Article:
New Test Can Help Detect Early Miscarriage

A woman in a hospital gown sits on the edge of a hospital bed, head in hands.

Key Takeaways

  • A new test from a team at Yale Medicine can diagnose a miscarriage within 24 hours with 95% certainty by testing for Alpha-Fetoprotein (AFP) in vaginal blood. 
  • Quick testing allows doctors to provide life-saving treatment. It also allows patients to make informed decisions about their continued care.
  • The same team is now searching for a genetic cause for recurring miscarriages by sequencing the genomes of fetuses and their biological parents. 

When Alex* was about six weeks pregnant, she woke up bleeding. Getting pregnant in the first place hadn’t been easy—she had been trying for many months when her home test finally came back positive. Alex began to feel the tell-tale signs of early pregnancy. “Honestly, the nausea and exhaustion was a relief,” she said, “like my body was finally doing what it was supposed to do.” But seeing the blood at six weeks made her heart drop. 

It wasn’t a lot of blood, though, and she knew that spotting was pretty common in early pregnancy. Still, Alex called a friend—a registered nurse in a fertility clinic—to ask. Then she called her midwife. Then she sat down and cried. Neither professional had definitive answers to give her.

“Basically, the answer was to wait and see,” Alex recalls. It was too early to detect an embryo on an ultrasound, so the only option was to test for levels of Human Chorionic Gonadotropin (hCG), a hormone produced by the placenta to ensure sufficient production of progesterone during pregnancy.

Alex went in for one blood test the day she started bleeding, to be followed by another three or four days later. If her levels of hCG went down, it meant she was no longer pregnant. “My friend, the RN, said that if I was cramping as well as bleeding it was probably a miscarriage but only the blood test could be definitive. So it became a waiting game,” Alex says. 

That waiting game is one step closer to ending with a new test from Yale Medicine. Researchers say this test can detect a miscarriage almost immediately. It's already available in mid-sized hospitals across the country.

*The mother we interviewed, "Alex," is using a pseudonym in the interest of privacy.

Diagnosing a Miscarriage

In a 2018 bulletin, the American College of Obstetricians and Gynecologists (ACOG) estimated roughly 10% of all clinically recognized pregnancies end in early pregnancy loss, which is defined as within the first trimester. Moreover, ACOG recognizes 80% of all pregnancy loss occurs within the first 12 weeks.

The most visible symptom of miscarriage is bleeding, which is also common in the early weeks of a healthy, developing pregnancy. Many pregnant people experience what’s known as spotting during the first weeks of pregnancy. But it doesn’t always mean anything is wrong. 

“The diagnosis of miscarriage [usually] starts with an ultrasound exam,” says Kate White, MD, an associate professor of obstetrics and gynecology (OB/GYN) at the Boston University School of Medicine and vice chair of academics at Boston Medical Center. “Sometimes the diagnosis is easy to make, when an embryo or fetus is seen without cardiac electrical activity, or if the pregnancy sac is large but no embryo is seen inside. But it may be trickier to make the diagnosis.”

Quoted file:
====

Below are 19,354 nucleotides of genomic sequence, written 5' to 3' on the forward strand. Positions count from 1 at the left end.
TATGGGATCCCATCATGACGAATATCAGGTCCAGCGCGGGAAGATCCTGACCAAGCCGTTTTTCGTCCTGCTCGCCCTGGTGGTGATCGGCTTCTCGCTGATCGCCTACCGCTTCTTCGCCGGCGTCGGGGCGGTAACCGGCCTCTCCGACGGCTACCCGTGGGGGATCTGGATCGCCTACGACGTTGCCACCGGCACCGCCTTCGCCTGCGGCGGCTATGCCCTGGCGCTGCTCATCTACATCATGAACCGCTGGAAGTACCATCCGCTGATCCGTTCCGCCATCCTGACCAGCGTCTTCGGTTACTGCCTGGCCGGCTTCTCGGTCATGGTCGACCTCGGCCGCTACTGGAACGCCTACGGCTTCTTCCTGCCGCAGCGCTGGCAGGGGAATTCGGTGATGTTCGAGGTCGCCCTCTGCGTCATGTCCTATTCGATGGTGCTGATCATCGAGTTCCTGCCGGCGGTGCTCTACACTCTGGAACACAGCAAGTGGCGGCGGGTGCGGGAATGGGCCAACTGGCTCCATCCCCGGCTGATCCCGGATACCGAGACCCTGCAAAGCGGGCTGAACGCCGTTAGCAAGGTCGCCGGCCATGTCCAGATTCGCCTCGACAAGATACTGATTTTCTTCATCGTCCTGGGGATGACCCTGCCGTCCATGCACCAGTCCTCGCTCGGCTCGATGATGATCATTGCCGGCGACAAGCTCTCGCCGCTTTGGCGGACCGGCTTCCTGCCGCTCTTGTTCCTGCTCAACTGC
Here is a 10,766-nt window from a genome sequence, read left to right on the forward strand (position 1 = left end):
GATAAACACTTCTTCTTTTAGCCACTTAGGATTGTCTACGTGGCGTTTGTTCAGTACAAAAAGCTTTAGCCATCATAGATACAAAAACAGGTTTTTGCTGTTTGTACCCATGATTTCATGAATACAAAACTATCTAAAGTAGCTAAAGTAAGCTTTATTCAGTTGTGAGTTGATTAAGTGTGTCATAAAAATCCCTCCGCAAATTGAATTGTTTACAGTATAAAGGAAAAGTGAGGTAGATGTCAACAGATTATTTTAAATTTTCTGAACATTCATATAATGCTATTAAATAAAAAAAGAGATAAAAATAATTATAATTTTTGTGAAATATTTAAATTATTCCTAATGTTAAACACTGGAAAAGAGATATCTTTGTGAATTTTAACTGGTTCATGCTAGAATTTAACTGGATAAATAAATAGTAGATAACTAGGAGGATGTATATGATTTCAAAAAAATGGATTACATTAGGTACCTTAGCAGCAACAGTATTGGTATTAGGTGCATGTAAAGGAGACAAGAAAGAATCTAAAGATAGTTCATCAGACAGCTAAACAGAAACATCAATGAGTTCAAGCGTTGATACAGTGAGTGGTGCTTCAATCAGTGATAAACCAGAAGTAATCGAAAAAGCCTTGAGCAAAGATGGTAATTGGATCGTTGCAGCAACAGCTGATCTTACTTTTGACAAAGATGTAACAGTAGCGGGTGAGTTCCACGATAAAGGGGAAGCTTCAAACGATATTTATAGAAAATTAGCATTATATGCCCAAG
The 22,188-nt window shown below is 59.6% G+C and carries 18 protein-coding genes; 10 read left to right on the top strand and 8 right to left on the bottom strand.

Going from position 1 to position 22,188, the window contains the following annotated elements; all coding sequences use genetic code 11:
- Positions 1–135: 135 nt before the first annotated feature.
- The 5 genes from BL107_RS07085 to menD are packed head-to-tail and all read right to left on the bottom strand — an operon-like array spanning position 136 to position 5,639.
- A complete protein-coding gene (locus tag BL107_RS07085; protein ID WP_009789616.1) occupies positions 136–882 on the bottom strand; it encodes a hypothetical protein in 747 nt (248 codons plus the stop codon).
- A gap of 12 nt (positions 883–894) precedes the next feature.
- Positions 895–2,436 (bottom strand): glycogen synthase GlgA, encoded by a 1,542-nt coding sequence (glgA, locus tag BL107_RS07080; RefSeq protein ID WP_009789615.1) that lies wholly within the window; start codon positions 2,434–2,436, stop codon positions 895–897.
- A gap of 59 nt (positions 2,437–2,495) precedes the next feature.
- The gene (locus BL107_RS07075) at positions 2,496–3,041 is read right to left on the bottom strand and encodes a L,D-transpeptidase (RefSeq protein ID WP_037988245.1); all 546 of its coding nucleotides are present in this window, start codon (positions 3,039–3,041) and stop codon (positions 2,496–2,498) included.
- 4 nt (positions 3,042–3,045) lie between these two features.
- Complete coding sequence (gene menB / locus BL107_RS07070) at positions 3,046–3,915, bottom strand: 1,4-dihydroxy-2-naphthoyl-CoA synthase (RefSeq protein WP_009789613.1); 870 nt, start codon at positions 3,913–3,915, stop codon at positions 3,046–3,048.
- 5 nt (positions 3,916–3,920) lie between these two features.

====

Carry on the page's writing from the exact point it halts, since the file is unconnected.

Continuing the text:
If a medical provider suspects a loss of pregnancy, says Dr. White, the best course of action is to schedule sequential blood tests to check hCG levels, just as Alex did. Once this definitive result comes back, the patient and their medical team can decide on the next steps.

A New Test to Diagnose Pregnancy Loss

Now there's a new way to diagnose miscarriage faster. In recent years, Dr. Amir Mor and Dr. Hugh Taylor have led a team at Yale Medicine, in collaboration with GENESIS Fertility and Reproductive Medicine, to develop a test that can provide same-day answers to pregnant people who are experiencing troubling symptoms.

With so much heartbreak on the line, having a quick answer may save a pregnant person many days of uncertainty. “It’s such a stressful condition, which is why it’s just so important to give [patients] clarity without multiple blood tests and ultrasounds,” says Dr. Hugh Taylor, chair of obstetrics, gynecology, and reproductive sciences at Yale School of Medicine. “This gives them and their physician a quick, clear-cut answer immediately.”

The premise is simple: Instead of testing for levels of hCG, physicians test for a plasma protein known as Alpha Fetoprotein, or AFP. This protein is only produced by the embryonic yolk sac and the fetal liver. In other words, if the fetus or embryo is safely enclosed in the uterus, AFP should be barely present, if at all, in a pregnant person’s blood. On the other hand, high levels of AFP in maternal blood means the patient is almost certainly undergoing an active loss of pregnancy.

“In medicine, there’s no such thing as 100% definitive testing,” says Amir Mor, MD, PhD, founder, and director of Mor Fertility and an adjunct associate professor at Yale School of Medicine. “But if this test result is positive I would say there’s a 95% chance it’s a miscarriage.” 

In medicine, there’s no such thing as 100% definitive testing. But if this test result is positive I would say there’s a 95% chance it’s a miscarriage.


There are some skeptics about the new test. Dr. Alex Polyakov, associate professor at the University of Melbourne and senior OB/GYN and fertility specialist, calls it “highly experimental.” He says he wants to see the research replicated by other studies.